Thursday, June 13, 2013

Minimalist Principle



I just finished tidying up my closet. And I feel so good now. About twice a month I always clean up my closet. Checking those clothes that I will no longer use and making the closet looks neat. Making things neat have always been my passion. My husband sometimes find it weird that I have to always organize stuff based on colors, size and so on. He finds it very funny, but I love doing it =) So, I found an article that it is good if we can omit the things we don't need in our life, even omitting the words we don't have to say can do good for us. I do believe that, sometimes we said those words we don't need to say that can lead to misinterpretations. The title of the article is "The Minimalist Principle: Omit Needless Things". I found it on Zen Habits. Below is the list we can do to minimize those aspects in life that we often do. 
  • Possessions: Look around you, at work and home. Is everything you own important? Can you get rid of things, and keep only the things that really matter? Edit vigorously, until you’ve whittled it down to the minimum for the life you want to lead. Read: A Guide to Creating a Minimalist Home.
  • Buying: It’s a waste of time to reduce your possessions if you just buy a bunch more. What’s important is being content with life, not stuff, and thereby reducing your needs. If you don’t use buying to fulfill your needs, you’ll only really buy what you need. Or maybe you’ll be able to go without money.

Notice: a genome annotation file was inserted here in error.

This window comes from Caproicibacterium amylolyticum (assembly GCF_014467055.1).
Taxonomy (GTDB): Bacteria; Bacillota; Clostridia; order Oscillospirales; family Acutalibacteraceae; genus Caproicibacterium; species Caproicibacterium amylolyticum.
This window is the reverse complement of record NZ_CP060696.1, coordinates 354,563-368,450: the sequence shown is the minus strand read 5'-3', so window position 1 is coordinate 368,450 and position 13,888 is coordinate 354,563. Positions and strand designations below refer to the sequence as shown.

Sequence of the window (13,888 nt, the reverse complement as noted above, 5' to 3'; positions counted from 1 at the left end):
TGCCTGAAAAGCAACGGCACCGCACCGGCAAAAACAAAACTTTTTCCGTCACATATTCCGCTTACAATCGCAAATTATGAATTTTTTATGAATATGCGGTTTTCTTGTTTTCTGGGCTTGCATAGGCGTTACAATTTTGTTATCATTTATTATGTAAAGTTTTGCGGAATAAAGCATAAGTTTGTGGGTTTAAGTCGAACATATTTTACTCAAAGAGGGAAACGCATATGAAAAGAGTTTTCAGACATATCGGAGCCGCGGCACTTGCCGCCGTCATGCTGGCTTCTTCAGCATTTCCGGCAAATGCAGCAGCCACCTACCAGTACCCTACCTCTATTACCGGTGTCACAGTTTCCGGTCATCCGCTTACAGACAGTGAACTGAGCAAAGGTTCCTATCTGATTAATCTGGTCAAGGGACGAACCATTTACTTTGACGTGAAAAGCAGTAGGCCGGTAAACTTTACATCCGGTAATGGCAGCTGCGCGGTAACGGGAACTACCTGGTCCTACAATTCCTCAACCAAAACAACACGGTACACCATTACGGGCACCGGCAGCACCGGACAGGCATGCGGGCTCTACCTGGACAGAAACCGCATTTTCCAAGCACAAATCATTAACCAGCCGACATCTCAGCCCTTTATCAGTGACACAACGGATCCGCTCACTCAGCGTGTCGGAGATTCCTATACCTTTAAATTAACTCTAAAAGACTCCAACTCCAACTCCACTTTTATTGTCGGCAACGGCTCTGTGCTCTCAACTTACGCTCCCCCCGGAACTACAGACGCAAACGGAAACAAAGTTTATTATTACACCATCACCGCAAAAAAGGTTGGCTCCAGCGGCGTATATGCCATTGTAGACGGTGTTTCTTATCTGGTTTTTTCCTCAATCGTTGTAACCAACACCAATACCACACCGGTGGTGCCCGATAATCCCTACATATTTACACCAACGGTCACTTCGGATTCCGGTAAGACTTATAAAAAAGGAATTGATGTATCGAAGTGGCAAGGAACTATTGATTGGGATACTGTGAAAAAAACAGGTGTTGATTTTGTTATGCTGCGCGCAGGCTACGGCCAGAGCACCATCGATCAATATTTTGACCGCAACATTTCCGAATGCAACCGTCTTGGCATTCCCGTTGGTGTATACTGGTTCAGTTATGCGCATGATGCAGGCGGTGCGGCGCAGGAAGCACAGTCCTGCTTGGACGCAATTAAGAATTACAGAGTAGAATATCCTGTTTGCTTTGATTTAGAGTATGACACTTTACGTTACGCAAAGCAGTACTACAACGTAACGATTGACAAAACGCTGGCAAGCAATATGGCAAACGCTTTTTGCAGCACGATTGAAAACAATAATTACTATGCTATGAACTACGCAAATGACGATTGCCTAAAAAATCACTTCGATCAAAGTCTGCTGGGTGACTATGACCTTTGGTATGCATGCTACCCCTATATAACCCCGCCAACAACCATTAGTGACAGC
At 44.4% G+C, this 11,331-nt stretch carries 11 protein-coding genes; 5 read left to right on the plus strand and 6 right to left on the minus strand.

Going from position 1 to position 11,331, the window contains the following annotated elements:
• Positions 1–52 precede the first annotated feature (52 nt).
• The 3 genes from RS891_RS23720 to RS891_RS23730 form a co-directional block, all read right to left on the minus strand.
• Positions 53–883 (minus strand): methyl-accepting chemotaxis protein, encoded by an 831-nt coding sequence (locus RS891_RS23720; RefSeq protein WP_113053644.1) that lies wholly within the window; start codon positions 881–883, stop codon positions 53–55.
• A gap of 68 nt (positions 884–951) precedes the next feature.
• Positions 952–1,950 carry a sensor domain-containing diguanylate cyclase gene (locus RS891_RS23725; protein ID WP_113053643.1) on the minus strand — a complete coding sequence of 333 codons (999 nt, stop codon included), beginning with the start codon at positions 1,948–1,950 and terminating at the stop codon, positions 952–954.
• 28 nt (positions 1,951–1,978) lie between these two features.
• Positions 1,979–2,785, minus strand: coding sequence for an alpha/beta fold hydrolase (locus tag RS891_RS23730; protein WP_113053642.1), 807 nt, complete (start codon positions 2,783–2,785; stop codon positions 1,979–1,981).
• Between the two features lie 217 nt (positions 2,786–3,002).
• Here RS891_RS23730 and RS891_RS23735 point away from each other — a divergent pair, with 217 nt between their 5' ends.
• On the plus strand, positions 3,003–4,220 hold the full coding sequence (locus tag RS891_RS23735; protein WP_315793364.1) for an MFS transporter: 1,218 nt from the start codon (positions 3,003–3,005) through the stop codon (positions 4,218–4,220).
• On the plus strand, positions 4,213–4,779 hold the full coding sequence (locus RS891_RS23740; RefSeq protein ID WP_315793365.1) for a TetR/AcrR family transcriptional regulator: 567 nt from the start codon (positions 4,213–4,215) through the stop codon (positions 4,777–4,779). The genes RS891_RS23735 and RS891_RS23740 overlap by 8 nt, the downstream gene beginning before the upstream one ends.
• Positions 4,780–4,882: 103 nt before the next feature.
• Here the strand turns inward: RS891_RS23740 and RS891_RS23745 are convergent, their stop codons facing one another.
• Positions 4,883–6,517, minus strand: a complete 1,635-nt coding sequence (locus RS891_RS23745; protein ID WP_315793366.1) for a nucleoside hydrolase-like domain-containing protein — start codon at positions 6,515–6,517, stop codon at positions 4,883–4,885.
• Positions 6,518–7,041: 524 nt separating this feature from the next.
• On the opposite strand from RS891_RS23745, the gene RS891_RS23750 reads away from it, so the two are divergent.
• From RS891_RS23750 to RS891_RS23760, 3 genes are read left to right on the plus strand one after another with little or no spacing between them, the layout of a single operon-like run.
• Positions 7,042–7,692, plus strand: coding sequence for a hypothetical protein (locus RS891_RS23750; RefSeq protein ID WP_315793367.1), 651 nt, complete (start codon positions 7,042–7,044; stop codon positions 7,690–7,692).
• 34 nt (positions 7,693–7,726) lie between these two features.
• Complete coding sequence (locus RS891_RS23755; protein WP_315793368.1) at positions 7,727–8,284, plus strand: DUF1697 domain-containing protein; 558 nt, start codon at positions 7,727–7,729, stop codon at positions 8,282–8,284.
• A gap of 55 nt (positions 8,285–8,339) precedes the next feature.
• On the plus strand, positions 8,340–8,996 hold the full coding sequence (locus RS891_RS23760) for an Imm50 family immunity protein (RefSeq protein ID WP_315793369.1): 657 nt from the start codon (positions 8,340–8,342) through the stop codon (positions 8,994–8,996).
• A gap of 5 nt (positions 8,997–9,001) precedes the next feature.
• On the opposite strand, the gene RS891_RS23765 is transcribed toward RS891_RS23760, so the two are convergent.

• Eating: How much do you really need to eat? Do you need the big plate of chili cheese fries? The fully loaded nachos? All those slices of cakes? All those cream-filled sugary coffees? Often the answer is no. Omit needless food, and make everything you eat count — by making your food nutrient-dense, fiber-dense, healthy and filling.
  • Doing: Do less. Make everything you do count. Look at your to-do list and see what’s really important. In fact, examine your work life in general and see whether you’re really making every day count. Omit needless activity.
  • Goals: Do we really need 101 goals? Can we do with just a few, or even one? By focusing on less, you can really pour yourself into it.
  • What you produce: If you produce something, whether it’s writing or music or software or clothing, see if you can simplify and keep it more focused. If you create a website, can you give it one single purpose, with one call to action? Can you do that with your writing or music? Figure out what that purpose is, and edit ruthlessly so that everything that remains counts.
  • The rest of life: In anything you do, see if you can apply these principles. There’s no need to get obsessive about it, of course, but it’s always useful to examine what we do, how we do it, and whether we really need to do it.


(article via zenhabits - image via weheartit)